Memorial Day 2018

Posted May 25, 2018 by Bob Anderson

Memorial Day is a federal holiday for remembering the people who died while serving in our country’s armed forces. The holiday, which is currently observed every year on the last Monday of May, will be held on May 28, 2018. Memorial Day traces its roots back to the American Civil War.

Under the terms of surrender for the Army of Northern Virginia at the Appomattox Court House at on April 10, 1865, General Ulysses S. Grant stipulated that “each officer and man will be allowed to return to his home, not to be disturbed by United States authority so long as they observe their paroles and the laws in force where they may reside”.

On May 5, the parole was extended so that soldiers from the eleven Confederate states and West Virginia, would be allowed to return home on their paroles but that “all who claim homes in the District of Columbia and in States that never passed the Ordinance of Secession (Maryland, Kentucky and Missouri included) have forfeited them and can only return thereto by complying with the Amnesty Proclamation of the president and obtaining special permission from the War Department.”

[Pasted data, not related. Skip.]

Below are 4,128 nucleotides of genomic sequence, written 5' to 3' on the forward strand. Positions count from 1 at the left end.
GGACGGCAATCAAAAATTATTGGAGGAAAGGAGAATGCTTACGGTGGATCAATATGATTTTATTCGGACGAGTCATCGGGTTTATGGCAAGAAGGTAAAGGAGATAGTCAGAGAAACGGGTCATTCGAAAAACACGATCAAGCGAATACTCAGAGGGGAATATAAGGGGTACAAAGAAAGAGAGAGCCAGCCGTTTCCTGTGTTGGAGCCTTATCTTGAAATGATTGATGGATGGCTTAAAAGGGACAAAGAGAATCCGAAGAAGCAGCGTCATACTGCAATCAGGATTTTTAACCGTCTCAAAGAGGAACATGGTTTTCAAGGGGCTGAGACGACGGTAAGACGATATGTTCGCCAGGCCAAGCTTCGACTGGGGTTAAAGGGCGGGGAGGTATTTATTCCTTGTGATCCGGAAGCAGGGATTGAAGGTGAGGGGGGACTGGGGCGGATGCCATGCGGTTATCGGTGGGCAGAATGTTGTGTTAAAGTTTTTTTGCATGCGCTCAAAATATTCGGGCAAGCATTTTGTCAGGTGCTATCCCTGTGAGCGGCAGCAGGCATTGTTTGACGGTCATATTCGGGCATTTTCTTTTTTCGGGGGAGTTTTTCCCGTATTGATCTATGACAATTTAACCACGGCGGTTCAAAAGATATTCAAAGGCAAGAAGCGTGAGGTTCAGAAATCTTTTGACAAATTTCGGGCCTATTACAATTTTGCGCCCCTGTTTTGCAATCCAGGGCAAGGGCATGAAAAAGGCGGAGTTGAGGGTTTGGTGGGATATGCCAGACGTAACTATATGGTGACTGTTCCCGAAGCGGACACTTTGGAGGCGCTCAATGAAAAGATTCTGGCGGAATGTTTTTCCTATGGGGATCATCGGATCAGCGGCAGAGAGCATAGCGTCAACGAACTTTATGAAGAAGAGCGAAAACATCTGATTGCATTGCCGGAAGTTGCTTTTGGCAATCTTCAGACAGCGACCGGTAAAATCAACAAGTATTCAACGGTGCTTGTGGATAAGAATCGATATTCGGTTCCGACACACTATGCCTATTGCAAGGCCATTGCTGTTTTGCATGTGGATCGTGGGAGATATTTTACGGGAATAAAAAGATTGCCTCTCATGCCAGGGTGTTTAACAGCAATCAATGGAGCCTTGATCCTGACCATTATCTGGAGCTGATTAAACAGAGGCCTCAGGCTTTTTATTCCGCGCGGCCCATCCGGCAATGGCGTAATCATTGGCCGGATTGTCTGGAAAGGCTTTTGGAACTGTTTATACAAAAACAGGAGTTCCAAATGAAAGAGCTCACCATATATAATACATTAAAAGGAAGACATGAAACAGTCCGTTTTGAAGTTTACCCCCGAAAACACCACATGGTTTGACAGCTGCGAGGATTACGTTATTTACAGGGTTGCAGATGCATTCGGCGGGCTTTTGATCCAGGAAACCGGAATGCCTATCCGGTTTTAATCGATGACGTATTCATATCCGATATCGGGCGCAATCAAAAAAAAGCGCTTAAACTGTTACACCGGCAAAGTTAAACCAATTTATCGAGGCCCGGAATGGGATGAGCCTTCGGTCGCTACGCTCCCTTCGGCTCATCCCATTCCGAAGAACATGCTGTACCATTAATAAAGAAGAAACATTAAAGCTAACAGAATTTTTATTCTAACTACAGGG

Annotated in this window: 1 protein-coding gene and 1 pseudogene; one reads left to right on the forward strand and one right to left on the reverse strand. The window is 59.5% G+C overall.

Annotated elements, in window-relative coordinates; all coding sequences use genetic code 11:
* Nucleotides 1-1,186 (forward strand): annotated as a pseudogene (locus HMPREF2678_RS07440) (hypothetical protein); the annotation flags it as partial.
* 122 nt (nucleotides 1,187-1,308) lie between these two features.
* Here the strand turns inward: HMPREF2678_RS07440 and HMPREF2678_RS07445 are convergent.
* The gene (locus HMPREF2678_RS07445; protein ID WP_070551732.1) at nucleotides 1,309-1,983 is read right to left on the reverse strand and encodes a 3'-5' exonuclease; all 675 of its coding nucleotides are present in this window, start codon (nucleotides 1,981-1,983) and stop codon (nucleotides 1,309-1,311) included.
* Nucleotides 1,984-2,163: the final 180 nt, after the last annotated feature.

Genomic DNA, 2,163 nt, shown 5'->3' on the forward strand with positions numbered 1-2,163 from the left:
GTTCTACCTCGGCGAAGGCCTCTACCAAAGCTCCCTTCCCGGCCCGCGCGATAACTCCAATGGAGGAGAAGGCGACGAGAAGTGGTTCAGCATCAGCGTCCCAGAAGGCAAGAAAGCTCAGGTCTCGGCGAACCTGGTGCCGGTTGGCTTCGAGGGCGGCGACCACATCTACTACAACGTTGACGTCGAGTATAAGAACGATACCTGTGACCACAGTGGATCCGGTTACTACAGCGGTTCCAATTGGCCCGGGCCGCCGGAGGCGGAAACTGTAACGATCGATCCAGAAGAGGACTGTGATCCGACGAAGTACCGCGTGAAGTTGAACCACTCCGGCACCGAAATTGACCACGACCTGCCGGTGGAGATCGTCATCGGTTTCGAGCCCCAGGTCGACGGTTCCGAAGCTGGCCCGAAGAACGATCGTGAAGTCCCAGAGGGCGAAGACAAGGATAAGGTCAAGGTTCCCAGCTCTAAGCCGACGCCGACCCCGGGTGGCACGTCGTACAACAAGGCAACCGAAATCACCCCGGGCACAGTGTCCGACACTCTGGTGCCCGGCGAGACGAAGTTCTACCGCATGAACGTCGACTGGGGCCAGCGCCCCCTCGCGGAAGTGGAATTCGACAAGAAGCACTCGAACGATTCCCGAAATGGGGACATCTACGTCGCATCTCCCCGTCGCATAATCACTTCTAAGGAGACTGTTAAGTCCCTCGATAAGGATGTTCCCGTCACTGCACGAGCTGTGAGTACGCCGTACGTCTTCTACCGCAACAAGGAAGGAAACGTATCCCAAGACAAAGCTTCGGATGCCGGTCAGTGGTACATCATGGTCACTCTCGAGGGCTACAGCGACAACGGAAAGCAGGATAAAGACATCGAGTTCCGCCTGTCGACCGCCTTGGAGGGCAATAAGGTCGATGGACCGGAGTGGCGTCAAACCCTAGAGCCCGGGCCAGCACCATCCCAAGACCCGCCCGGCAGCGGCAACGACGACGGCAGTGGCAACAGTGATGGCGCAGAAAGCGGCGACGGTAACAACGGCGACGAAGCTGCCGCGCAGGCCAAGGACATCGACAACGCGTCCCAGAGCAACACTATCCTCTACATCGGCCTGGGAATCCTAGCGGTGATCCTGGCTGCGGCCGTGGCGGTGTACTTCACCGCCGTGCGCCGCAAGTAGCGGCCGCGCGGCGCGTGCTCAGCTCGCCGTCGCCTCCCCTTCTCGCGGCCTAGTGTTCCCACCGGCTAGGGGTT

Sadly, today, many think it is simply a time for cookouts and time away from work.

Veterans Day is a federal holiday that honors military veterans; that is, persons who served in the United States Armed Forces. It is held on November 11 each year. It was called Armistice Day until 1954 and marked the 11th hour of the 11th day of the 11th month of 1918, when the First World War officially ended. Sadly today, many think it is simply a time for cookouts and time away from work.